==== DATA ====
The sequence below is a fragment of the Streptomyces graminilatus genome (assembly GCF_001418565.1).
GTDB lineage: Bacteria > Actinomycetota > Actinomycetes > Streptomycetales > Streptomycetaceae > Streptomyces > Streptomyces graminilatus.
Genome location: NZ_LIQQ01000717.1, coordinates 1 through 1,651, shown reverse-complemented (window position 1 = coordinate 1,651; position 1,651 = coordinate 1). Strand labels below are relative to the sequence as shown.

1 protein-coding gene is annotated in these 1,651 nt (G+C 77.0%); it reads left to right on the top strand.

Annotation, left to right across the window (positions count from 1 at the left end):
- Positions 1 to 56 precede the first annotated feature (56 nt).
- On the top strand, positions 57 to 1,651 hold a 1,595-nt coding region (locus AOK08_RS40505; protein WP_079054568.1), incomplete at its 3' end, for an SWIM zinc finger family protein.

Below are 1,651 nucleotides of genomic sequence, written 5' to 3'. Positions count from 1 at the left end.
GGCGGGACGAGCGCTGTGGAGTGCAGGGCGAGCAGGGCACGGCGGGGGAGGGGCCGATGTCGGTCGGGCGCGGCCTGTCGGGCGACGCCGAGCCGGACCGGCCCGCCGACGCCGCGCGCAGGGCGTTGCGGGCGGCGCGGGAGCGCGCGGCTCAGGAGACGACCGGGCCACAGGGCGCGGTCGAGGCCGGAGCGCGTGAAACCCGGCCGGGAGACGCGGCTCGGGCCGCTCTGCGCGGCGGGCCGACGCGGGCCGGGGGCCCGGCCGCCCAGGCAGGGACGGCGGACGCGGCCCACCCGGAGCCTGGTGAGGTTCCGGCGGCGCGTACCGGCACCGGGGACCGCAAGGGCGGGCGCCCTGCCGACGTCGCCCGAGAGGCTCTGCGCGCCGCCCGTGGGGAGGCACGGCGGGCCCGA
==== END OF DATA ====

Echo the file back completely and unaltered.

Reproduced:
The sequence below is a fragment of the Streptomyces graminilatus genome (assembly GCF_001418565.1).
GTDB lineage: Bacteria > Actinomycetota > Actinomycetes > Streptomycetales > Streptomycetaceae > Streptomyces > Streptomyces graminilatus.
Genome location: NZ_LIQQ01000717.1, coordinates 1 through 1,651, shown reverse-complemented (window position 1 = coordinate 1,651; position 1,651 = coordinate 1). Strand labels below are relative to the sequence as shown.

1 protein-coding gene is annotated in these 1,651 nt (G+C 77.0%); it reads left to right on the top strand.

Annotation, left to right across the window (positions count from 1 at the left end):
- Positions 1 to 56 precede the first annotated feature (56 nt).
- On the top strand, positions 57 to 1,651 hold a 1,595-nt coding region (locus AOK08_RS40505; protein WP_079054568.1), incomplete at its 3' end, for an SWIM zinc finger family protein.

Below are 1,651 nucleotides of genomic sequence, written 5' to 3'. Positions count from 1 at the left end.
GGCGGGACGAGCGCTGTGGAGTGCAGGGCGAGCAGGGCACGGCGGGGGAGGGGCCGATGTCGGTCGGGCGCGGCCTGTCGGGCGACGCCGAGCCGGACCGGCCCGCCGACGCCGCGCGCAGGGCGTTGCGGGCGGCGCGGGAGCGCGCGGCTCAGGAGACGACCGGGCCACAGGGCGCGGTCGAGGCCGGAGCGCGTGAAACCCGGCCGGGAGACGCGGCTCGGGCCGCTCTGCGCGGCGGGCCGACGCGGGCCGGGGGCCCGGCCGCCCAGGCAGGGACGGCGGACGCGGCCCACCCGGAGCCTGGTGAGGTTCCGGCGGCGCGTACCGGCACCGGGGACCGCAAGGGCGGGCGCCCTGCCGACGTCGCCCGAGAGGCTCTGCGCGCCGCCCGTGGGGAGGCACGGCGGGCCCGA